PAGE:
Despres, Chicago activist, honored with Benton MedalBy Jennifer Carnig
Leon Despres, a former Chicago alderman and community activist, received the Benton Medal for Distinguished Public Service during a lunch at the Quadrangle Club on Wednesday, Sept. 28. The Benton Medal, created by the University Trustees in 1967 to honor Sen. William Benton on the occasion of his 25th anniversary as chairman and publisher of Encyclopedia Britannica, is presented “to honor the most extraordinary service to the field of education and to the University.” This field includes “not only teachers but also...everyone who contributes in a systematic way to shaping minds and disseminating knowledge.”
Despres, considered the liberal conscience of Chicago politics for decades, was born in Chicago in 1908, attended the University Laboratory Schools, and graduated from the College in 1927 and the Law School in 1929.
“I have seen, heard, talked to or worked with every president of the University since Harry Pratt Judson, and on,” Despres said. Judson was the second president of the University, serving from 1906 to 1923.
In addition to attending school at the University, Despres taught at the University, had children who attended school here, and his wife, Marian Aschuler Despres, earned her doctoral degree here. “We fell in love at the University of Chicago,” he said.
The honor “means an unusual amount to me,” he continued. “My life has been entwined with the University of Chicago since 1911 when I moved to Hyde Park. So this is like a confirmation of a long and valuable relationship.”
In 1955, Despres was elected to the Chicago city council to represent Hyde Park as 5th-Ward Alderman, the same year that Alderman Paddy Bauler famously uttered: “Chicago ain’t ready for reform.” But that is exactly what Despres delivered.
One of the few independents on the council and the most liberal alderman in the city, Despres ushered in 20 years of reform efforts. His demand to cut out the corrupt sale of city driveway permits made him enemies from the very beginning, particularly among the administration of the late Mayor Richard J. Daley.
Over the years, Despres, 97, has crusaded to ban discrimination, preserve Chicago landmark buildings and gain equality for African-Americans. After serving for 20 years with great distinction as alderman, Despres worked as a parliamentarian for the Jane Byrne and Harold Washington administrations, as well as an attorney, teacher and lecturer.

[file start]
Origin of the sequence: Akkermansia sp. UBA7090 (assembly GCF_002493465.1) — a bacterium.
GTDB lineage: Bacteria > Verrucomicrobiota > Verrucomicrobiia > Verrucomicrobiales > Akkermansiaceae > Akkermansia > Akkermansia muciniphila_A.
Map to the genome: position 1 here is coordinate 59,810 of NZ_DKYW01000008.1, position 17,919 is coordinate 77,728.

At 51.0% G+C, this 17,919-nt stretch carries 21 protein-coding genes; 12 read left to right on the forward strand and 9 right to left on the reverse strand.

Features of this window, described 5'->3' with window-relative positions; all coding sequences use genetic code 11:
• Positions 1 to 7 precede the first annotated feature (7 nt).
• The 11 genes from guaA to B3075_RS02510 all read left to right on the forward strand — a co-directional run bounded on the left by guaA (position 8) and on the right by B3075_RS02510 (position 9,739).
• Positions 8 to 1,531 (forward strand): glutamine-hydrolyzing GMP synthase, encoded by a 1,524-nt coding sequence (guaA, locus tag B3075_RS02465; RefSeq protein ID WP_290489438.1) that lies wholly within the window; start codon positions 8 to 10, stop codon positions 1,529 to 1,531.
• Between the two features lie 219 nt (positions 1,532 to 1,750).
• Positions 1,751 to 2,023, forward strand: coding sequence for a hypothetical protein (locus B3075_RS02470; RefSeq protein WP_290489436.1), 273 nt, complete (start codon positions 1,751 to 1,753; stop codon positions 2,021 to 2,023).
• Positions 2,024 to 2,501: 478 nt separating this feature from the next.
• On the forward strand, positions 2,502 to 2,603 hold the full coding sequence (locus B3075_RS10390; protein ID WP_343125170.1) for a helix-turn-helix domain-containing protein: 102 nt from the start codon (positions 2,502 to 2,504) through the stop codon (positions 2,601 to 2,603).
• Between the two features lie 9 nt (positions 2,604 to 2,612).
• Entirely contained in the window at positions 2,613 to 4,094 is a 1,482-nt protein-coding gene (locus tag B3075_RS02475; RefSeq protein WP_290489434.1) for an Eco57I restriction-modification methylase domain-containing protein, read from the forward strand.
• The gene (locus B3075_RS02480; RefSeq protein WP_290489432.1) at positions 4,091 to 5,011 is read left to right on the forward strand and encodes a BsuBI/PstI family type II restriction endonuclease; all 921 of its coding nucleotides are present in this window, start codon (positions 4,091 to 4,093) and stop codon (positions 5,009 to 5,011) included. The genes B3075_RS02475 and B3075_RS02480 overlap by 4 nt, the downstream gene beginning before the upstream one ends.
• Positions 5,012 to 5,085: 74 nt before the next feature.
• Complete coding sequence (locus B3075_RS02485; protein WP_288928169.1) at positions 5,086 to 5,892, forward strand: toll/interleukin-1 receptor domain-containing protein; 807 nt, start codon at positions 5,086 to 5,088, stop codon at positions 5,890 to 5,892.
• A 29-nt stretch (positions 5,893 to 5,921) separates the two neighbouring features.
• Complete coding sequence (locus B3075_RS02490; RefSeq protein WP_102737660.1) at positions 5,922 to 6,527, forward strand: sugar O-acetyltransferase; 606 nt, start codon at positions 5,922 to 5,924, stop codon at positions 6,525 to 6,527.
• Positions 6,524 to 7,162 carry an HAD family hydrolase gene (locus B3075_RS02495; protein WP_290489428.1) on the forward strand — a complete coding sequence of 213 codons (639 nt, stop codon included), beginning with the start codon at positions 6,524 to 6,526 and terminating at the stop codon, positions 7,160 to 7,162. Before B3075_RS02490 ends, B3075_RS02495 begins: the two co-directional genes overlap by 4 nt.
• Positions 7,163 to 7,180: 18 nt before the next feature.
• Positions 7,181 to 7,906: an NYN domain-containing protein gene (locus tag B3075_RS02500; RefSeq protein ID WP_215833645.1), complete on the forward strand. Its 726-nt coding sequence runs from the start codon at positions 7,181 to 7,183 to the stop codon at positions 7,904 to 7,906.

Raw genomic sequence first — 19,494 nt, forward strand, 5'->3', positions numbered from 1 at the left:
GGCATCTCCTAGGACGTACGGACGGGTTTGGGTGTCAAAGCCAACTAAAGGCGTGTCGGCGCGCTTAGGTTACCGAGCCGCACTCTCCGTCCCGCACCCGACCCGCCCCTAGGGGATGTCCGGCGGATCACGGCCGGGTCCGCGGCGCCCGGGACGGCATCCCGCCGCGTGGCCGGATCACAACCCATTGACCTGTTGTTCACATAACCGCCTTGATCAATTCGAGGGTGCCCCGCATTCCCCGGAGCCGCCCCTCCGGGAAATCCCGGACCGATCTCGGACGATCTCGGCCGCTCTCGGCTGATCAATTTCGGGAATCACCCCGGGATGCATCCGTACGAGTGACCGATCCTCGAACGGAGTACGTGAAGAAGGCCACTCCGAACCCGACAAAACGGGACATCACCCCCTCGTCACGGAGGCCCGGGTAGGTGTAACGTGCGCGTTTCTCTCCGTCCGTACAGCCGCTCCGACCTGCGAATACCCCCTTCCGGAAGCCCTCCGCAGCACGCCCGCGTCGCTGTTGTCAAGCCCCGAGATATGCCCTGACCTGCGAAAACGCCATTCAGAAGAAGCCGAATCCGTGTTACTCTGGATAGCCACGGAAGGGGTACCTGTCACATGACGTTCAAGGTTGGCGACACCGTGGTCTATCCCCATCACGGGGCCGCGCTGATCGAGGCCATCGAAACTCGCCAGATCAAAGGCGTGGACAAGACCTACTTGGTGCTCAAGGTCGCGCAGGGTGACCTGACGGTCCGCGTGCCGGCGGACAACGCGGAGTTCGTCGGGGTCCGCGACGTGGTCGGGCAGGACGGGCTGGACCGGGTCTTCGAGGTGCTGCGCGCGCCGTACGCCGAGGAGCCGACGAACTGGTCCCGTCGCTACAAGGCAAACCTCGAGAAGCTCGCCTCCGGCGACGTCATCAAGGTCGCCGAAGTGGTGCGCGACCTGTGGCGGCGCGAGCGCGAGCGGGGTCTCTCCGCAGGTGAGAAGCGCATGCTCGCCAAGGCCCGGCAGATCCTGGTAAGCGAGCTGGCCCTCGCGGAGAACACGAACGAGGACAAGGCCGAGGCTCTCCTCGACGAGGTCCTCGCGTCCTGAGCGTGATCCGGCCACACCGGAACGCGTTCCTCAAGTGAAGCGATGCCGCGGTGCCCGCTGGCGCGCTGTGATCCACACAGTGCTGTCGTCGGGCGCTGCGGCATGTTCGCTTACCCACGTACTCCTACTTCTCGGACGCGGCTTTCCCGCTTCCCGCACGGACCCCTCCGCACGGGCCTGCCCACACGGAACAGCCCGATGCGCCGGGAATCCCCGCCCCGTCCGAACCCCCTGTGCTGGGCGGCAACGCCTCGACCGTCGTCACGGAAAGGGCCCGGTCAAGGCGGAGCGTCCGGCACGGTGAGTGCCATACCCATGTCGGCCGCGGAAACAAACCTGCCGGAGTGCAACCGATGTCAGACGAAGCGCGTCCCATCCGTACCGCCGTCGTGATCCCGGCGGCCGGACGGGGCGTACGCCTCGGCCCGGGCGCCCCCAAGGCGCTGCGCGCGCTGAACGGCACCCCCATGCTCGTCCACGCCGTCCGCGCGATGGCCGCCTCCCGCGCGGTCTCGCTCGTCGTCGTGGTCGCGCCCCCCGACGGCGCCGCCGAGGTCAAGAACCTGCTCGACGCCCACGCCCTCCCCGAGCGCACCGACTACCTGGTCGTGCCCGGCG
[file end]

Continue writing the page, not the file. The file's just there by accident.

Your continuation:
He also is the author of the recently released Challenging the Daley Machine: A Chicago Alderman’s Memoir. In his political memoir, Despres offers a first-person account of the corruption and cronyism that defined Chicago politics, and his efforts to stand up to the machine, frequently facing 49-to1 defeats on Chicago’s city council.
This is only the eighth time the Benton Medal has been awarded. Following the inaugural medal given to William Benton, the medal was presented in 1972 to Paul Hoffman, who, as administrator of the Marshall Plan, engineered Europe’s economic recovery after World War II. In 1976, it was awarded to Hermon Dunlap Smith, former chairman and chief executive officer of the Marsh and McLennan insurance firm, who was known for his lifelong support of social service work both at the University and in the community. In 1996, Katherine Graham, chairman of the Washington Post Company and an advocate for First Amendment rights, received the Benton Medal.
In 1997, the medal was given to Geoffrey Canada, president and chief executive officer of the Rheedlan Centers for Children and Families in New York, and a pioneer in creating social programs for inner-city youths, and to Emmy Award-winning broadcast journalist John Callaway. The medal was most recently awarded in 1999 to U.S. Sen.Paul Simon (D-Ill.), the two-term senator and presidential aspirant, who died in 2003.